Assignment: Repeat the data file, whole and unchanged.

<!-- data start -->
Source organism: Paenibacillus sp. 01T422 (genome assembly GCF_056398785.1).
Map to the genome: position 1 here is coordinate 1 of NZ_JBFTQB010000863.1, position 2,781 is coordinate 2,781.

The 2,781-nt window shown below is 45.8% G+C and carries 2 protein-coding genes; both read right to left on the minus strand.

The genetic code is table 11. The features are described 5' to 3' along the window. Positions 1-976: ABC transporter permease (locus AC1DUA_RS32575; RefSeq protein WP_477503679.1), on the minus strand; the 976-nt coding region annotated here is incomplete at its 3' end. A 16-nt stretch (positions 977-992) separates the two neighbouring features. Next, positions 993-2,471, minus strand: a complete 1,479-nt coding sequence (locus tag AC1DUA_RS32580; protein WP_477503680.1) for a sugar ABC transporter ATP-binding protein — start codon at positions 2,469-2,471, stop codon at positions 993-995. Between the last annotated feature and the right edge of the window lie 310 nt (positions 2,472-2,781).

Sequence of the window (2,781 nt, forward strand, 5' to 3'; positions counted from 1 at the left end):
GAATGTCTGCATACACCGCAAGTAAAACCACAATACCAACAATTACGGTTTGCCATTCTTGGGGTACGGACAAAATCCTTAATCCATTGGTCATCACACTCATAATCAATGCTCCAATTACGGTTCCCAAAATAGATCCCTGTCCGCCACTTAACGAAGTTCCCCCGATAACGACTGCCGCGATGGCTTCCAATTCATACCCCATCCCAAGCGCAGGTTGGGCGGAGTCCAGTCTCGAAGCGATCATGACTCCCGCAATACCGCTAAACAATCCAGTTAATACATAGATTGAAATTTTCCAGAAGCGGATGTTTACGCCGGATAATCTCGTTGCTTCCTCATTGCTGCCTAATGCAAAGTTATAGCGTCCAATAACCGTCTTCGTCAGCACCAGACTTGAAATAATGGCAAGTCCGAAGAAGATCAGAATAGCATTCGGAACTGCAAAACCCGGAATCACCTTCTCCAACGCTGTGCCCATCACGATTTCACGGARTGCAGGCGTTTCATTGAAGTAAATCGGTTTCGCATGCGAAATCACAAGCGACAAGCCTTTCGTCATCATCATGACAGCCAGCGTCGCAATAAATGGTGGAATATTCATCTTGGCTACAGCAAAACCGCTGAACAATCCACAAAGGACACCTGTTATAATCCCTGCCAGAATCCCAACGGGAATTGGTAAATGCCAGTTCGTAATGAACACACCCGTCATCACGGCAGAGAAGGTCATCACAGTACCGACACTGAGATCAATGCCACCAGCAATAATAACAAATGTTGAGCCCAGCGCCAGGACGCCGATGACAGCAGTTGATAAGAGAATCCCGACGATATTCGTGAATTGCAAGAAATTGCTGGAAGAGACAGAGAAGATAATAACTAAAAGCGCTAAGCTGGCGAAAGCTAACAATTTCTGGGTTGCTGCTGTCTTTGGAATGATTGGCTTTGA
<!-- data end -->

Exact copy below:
Source organism: Paenibacillus sp. 01T422 (genome assembly GCF_056398785.1).
Map to the genome: position 1 here is coordinate 1 of NZ_JBFTQB010000863.1, position 2,781 is coordinate 2,781.

The 2,781-nt window shown below is 45.8% G+C and carries 2 protein-coding genes; both read right to left on the minus strand.

The genetic code is table 11. The features are described 5' to 3' along the window. Positions 1-976: ABC transporter permease (locus AC1DUA_RS32575; RefSeq protein WP_477503679.1), on the minus strand; the 976-nt coding region annotated here is incomplete at its 3' end. A 16-nt stretch (positions 977-992) separates the two neighbouring features. Next, positions 993-2,471, minus strand: a complete 1,479-nt coding sequence (locus tag AC1DUA_RS32580; protein WP_477503680.1) for a sugar ABC transporter ATP-binding protein — start codon at positions 2,469-2,471, stop codon at positions 993-995. Between the last annotated feature and the right edge of the window lie 310 nt (positions 2,472-2,781).

Sequence of the window (2,781 nt, forward strand, 5' to 3'; positions counted from 1 at the left end):
GAATGTCTGCATACACCGCAAGTAAAACCACAATACCAACAATTACGGTTTGCCATTCTTGGGGTACGGACAAAATCCTTAATCCATTGGTCATCACACTCATAATCAATGCTCCAATTACGGTTCCCAAAATAGATCCCTGTCCGCCACTTAACGAAGTTCCCCCGATAACGACTGCCGCGATGGCTTCCAATTCATACCCCATCCCAAGCGCAGGTTGGGCGGAGTCCAGTCTCGAAGCGATCATGACTCCCGCAATACCGCTAAACAATCCAGTTAATACATAGATTGAAATTTTCCAGAAGCGGATGTTTACGCCGGATAATCTCGTTGCTTCCTCATTGCTGCCTAATGCAAAGTTATAGCGTCCAATAACCGTCTTCGTCAGCACCAGACTTGAAATAATGGCAAGTCCGAAGAAGATCAGAATAGCATTCGGAACTGCAAAACCCGGAATCACCTTCTCCAACGCTGTGCCCATCACGATTTCACGGARTGCAGGCGTTTCATTGAAGTAAATCGGTTTCGCATGCGAAATCACAAGCGACAAGCCTTTCGTCATCATCATGACAGCCAGCGTCGCAATAAATGGTGGAATATTCATCTTGGCTACAGCAAAACCGCTGAACAATCCACAAAGGACACCTGTTATAATCCCTGCCAGAATCCCAACGGGAATTGGTAAATGCCAGTTCGTAATGAACACACCCGTCATCACGGCAGAGAAGGTCATCACAGTACCGACACTGAGATCAATGCCACCAGCAATAATAACAAATGTTGAGCCCAGCGCCAGGACGCCGATGACAGCAGTTGATAAGAGAATCCCGACGATATTCGTGAATTGCAAGAAATTGCTGGAAGAGACAGAGAAGATAATAACTAAAAGCGCTAAGCTGGCGAAAGCTAACAATTTCTGGGTTGCTGCTGTCTTTGGAATGATTGGCTTTGA